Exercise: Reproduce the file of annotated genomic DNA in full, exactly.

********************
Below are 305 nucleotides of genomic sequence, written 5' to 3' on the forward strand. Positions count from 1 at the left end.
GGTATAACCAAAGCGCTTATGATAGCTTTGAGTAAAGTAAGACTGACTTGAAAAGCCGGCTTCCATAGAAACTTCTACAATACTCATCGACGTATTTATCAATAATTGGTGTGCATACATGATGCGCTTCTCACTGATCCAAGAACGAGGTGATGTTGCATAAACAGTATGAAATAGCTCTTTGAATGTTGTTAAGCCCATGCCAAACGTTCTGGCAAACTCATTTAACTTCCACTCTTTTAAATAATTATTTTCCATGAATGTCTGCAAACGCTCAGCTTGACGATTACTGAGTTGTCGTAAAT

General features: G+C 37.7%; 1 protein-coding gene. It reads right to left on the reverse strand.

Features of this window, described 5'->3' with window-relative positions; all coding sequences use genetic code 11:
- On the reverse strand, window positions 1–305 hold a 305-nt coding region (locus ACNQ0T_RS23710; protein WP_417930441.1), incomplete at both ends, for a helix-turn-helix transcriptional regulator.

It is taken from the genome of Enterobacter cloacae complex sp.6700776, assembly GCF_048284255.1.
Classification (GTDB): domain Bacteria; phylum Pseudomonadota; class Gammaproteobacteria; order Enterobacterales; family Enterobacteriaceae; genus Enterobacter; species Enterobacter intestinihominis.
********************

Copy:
Below are 305 nucleotides of genomic sequence, written 5' to 3' on the forward strand. Positions count from 1 at the left end.
GGTATAACCAAAGCGCTTATGATAGCTTTGAGTAAAGTAAGACTGACTTGAAAAGCCGGCTTCCATAGAAACTTCTACAATACTCATCGACGTATTTATCAATAATTGGTGTGCATACATGATGCGCTTCTCACTGATCCAAGAACGAGGTGATGTTGCATAAACAGTATGAAATAGCTCTTTGAATGTTGTTAAGCCCATGCCAAACGTTCTGGCAAACTCATTTAACTTCCACTCTTTTAAATAATTATTTTCCATGAATGTCTGCAAACGCTCAGCTTGACGATTACTGAGTTGTCGTAAAT

General features: G+C 37.7%; 1 protein-coding gene. It reads right to left on the reverse strand.

Features of this window, described 5'->3' with window-relative positions; all coding sequences use genetic code 11:
- On the reverse strand, window positions 1–305 hold a 305-nt coding region (locus ACNQ0T_RS23710; protein WP_417930441.1), incomplete at both ends, for a helix-turn-helix transcriptional regulator.

It is taken from the genome of Enterobacter cloacae complex sp.6700776, assembly GCF_048284255.1.
Classification (GTDB): domain Bacteria; phylum Pseudomonadota; class Gammaproteobacteria; order Enterobacterales; family Enterobacteriaceae; genus Enterobacter; species Enterobacter intestinihominis.